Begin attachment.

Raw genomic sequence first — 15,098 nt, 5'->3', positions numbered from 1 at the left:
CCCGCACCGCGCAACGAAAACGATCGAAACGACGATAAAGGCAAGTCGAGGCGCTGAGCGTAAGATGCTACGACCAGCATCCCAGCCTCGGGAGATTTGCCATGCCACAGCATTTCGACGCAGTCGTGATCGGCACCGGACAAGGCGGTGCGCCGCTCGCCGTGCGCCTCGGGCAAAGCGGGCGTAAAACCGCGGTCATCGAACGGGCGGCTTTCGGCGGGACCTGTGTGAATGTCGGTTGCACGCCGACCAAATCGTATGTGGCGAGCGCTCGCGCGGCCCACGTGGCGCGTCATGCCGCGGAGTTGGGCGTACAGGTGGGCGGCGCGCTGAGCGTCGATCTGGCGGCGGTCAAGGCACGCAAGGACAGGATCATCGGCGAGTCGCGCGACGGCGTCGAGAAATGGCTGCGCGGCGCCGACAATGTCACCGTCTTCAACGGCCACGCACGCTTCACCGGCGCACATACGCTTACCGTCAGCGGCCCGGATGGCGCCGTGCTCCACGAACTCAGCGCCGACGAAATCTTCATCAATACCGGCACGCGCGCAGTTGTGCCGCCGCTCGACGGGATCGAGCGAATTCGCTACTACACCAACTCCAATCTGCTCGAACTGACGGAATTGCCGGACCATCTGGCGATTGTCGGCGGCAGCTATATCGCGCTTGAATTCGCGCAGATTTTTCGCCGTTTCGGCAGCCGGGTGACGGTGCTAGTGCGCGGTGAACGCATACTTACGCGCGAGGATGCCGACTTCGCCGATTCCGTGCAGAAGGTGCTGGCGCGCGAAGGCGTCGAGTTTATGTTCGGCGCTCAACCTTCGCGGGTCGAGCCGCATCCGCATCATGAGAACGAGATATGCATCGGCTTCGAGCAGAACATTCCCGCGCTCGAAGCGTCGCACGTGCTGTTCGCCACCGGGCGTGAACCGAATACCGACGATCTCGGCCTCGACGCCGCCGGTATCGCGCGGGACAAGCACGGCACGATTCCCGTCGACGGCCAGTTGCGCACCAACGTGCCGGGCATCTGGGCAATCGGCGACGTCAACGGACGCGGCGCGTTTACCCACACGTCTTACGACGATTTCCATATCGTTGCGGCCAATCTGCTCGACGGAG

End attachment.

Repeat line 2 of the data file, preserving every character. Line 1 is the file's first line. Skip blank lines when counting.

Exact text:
CCCGCACCGCGCAACGAAAACGATCGAAACGACGATAAAGGCAAGTCGAGGCGCTGAGCGTAAGATGCTACGACCAGCATCCCAGCCTCGGGAGATTTGCCATGCCACAGCATTTCGACGCAGTCGTGATCGGCACCGGACAAGGCGGTGCGCCGCTCGCCGTGCGCCTCGGGCAAAGCGGGCGTAAAACCGCGGTCATCGAACGGGCGGCTTTCGGCGGGACCTGTGTGAATGTCGGTTGCACGCCGACCAAATCGTATGTGGCGAGCGCTCGCGCGGCCCACGTGGCGCGTCATGCCGCGGAGTTGGGCGTACAGGTGGGCGGCGCGCTGAGCGTCGATCTGGCGGCGGTCAAGGCACGCAAGGACAGGATCATCGGCGAGTCGCGCGACGGCGTCGAGAAATGGCTGCGCGGCGCCGACAATGTCACCGTCTTCAACGGCCACGCACGCTTCACCGGCGCACATACGCTTACCGTCAGCGGCCCGGATGGCGCCGTGCTCCACGAACTCAGCGCCGACGAAATCTTCATCAATACCGGCACGCGCGCAGTTGTGCCGCCGCTCGACGGGATCGAGCGAATTCGCTACTACACCAACTCCAATCTGCTCGAACTGACGGAATTGCCGGACCATCTGGCGATTGTCGGCGGCAGCTATATCGCGCTTGAATTCGCGCAGATTTTTCGCCGTTTCGGCAGCCGGGTGACGGTGCTAGTGCGCGGTGAACGCATACTTACGCGCGAGGATGCCGACTTCGCCGATTCCGTGCAGAAGGTGCTGGCGCGCGAAGGCGTCGAGTTTATGTTCGGCGCTCAACCTTCGCGGGTCGAGCCGCATCCGCATCATGAGAACGAGATATGCATCGGCTTCGAGCAGAACATTCCCGCGCTCGAAGCGTCGCACGTGCTGTTCGCCACCGGGCGTGAACCGAATACCGACGATCTCGGCCTCGACGCCGCCGGTATCGCGCGGGACAAGCACGGCACGATTCCCGTCGACGGCCAGTTGCGCACCAACGTGCCGGGCATCTGGGCAATCGGCGACGTCAACGGACGCGGCGCGTTTACCCACACGTCTTACGACGATTTCCATATCGTTGCGGCCAATCTGCTCGACGGAG